New Report: Electric Vehicles Play a Role in Improving Utah Wasatch Front Air Quality
Salt Lake City, UT (Jan. 25, 2017) – A new report shows electric vehicles – both plug-in hybrids and fubattery-powered cars – will substantially help improve air quality along the Utah Wasatch Front. In addition, the study explains why the shift to electric vehicles (EVs) will bring economic benefits, too. The report, called “The Potential for Electric Vehicles to Reduce Vehicle Emissions and Provide Economic Benefits in the Wasatch Front,” was authored by the Southwest Energy Efficiency Project and released in conjunction with Utah Clean Energy.
"Advancing alternative transportation is an important element of Utah's energy strategy in bringing forward innovative solutions that promote diversity, efficiency, and sustainability," said Dr. Laura Nelson, the Governor's energy advisor, and executive director of the Governor's Office of Energy Development. "This joint report highlights that the integration of electric vehicles can further contribute to realizing an ever-more resilient transportation sector, vibrant economy, and improved air quality along our active Wasatch Front corridor."
Air Quality: The research shows how light-duty plug-in electric vehicles can reduce emissions of key pollutants compared to new gasoline-fueled vehicles. According to Mike Salisbury, the report’s primary author “the largest improvements will come from EVs powered only by rechargeable batteries, while plug-in hybrid EVs, which are fueled by both electricity and gasoline, also cut emissions but at a lower level.”
Most Utahns know the Wasatch Front has struggled for years to reduce local air pollution, such as particulate matter, sulfur dioxide, and nitrogen oxides. But Utah’s growing population has made it tough to meet health standards set by the U.S. Environmental Protection Agency. Moreover, the Utah Department of Environmental Quality says mobile sources (of which cars, light-duty trucks and SUVs are major components) account for significant percentages of the pollution. Vehicles fueled partly or entirely by electricity, though, will help clear Utah’s air.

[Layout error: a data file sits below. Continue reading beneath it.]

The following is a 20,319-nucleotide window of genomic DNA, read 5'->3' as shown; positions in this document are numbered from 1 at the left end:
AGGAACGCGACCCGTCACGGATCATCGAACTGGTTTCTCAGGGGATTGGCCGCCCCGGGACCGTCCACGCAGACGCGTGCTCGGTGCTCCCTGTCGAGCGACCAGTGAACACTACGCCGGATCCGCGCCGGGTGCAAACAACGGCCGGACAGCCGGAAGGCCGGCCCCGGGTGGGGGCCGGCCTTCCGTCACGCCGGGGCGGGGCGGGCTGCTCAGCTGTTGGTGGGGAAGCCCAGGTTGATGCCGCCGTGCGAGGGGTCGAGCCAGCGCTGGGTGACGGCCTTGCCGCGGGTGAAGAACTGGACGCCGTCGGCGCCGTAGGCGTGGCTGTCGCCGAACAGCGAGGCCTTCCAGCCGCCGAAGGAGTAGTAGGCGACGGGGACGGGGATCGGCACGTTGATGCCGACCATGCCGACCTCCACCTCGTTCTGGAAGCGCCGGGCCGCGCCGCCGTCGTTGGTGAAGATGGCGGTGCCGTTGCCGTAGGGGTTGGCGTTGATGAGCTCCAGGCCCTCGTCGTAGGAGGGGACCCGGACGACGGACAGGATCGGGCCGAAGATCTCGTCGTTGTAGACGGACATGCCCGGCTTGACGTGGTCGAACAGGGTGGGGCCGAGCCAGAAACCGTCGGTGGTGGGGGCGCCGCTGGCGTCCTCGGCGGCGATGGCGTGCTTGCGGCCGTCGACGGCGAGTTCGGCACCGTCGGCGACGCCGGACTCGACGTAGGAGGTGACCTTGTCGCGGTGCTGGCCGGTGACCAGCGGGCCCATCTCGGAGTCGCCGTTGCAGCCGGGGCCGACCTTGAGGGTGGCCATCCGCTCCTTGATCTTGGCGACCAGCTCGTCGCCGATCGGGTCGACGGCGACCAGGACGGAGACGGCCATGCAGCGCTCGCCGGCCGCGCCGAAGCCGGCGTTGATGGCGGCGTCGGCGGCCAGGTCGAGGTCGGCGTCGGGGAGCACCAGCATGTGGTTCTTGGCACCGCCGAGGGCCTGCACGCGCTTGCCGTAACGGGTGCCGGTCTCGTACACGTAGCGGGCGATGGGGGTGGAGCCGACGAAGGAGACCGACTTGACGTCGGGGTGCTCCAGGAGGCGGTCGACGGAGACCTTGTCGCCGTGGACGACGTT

The report found that plug-in EVs can help cut the major pollutants in places that EPA has listed as “non-attainment” areas: Box Elder County, Cache County, Davis County, Salt Lake County, Tooele County, Utah County, and Weber County.
“The air quality benefits will grow because the electricity mix for the region is also expected to become cleaner over time,” Mr. Salisbury said. “So an EV purchased in 2017 will also become cleaner every year that it is on the road.”
Over the longer term, electric vehicles, when powered by renewable electricity sources, provide the opportunity to eliminate emissions from vehicle operations and will be one of the few ways to achieve emission reductions beyond the Tier III standards once they are in effect.
Economic benefits: The shift to partial or fully electric-powered vehicles will help Utahns’ wallets, too. Since the Beehive State imports most of the oil and gas it uses, a greater reliance on EVs will mean that more money will stay, and be spent, in Utah. Already, the estimated 2,500 plug-in EVs on Utah’s roads at the end of 2016 saved state residents about $800,000 in fuel costs just last year alone.
What’s more, each plug-in EV driver can expect to save between $345 and $646 annually on fuel costs, totaling between $5,514 and $10,339 over the life of the vehicle. The total economic benefit to the state of Utah in reduced fuel costs could reach $43 million per year by 2035. Most of those savings instead will be spent on in-state goods and services, boosting local and state employment. Each additional $1 of disposable household income will create 16 times more jobs than if it had been spent on fossil fuels, the report found.
In 2017, an owner of a battery-only EV would spend $372 less than the owner of gasoline vehicle on fuel costs. An owner of a plug-in hybrid EV would save $205 in fuel costs this year. These benefits will increase with time, since national forecasters expect gasoline prices to rise faster than electrical costs over the next several years.
About the organizations
The Southwest Energy Efficiency Project (SWEEP) is a public interest organization promoting greater energy efficiency in Arizona, Colorado, Nevada, New Mexico, Utah, and Wyoming. www.swenergy.org
Utah Clean Energy is a non-partisan, non-profit public interest organization that works with business and government leaders to advance the clean energy economy in Utah and the West. www.utahcleanenergy.org
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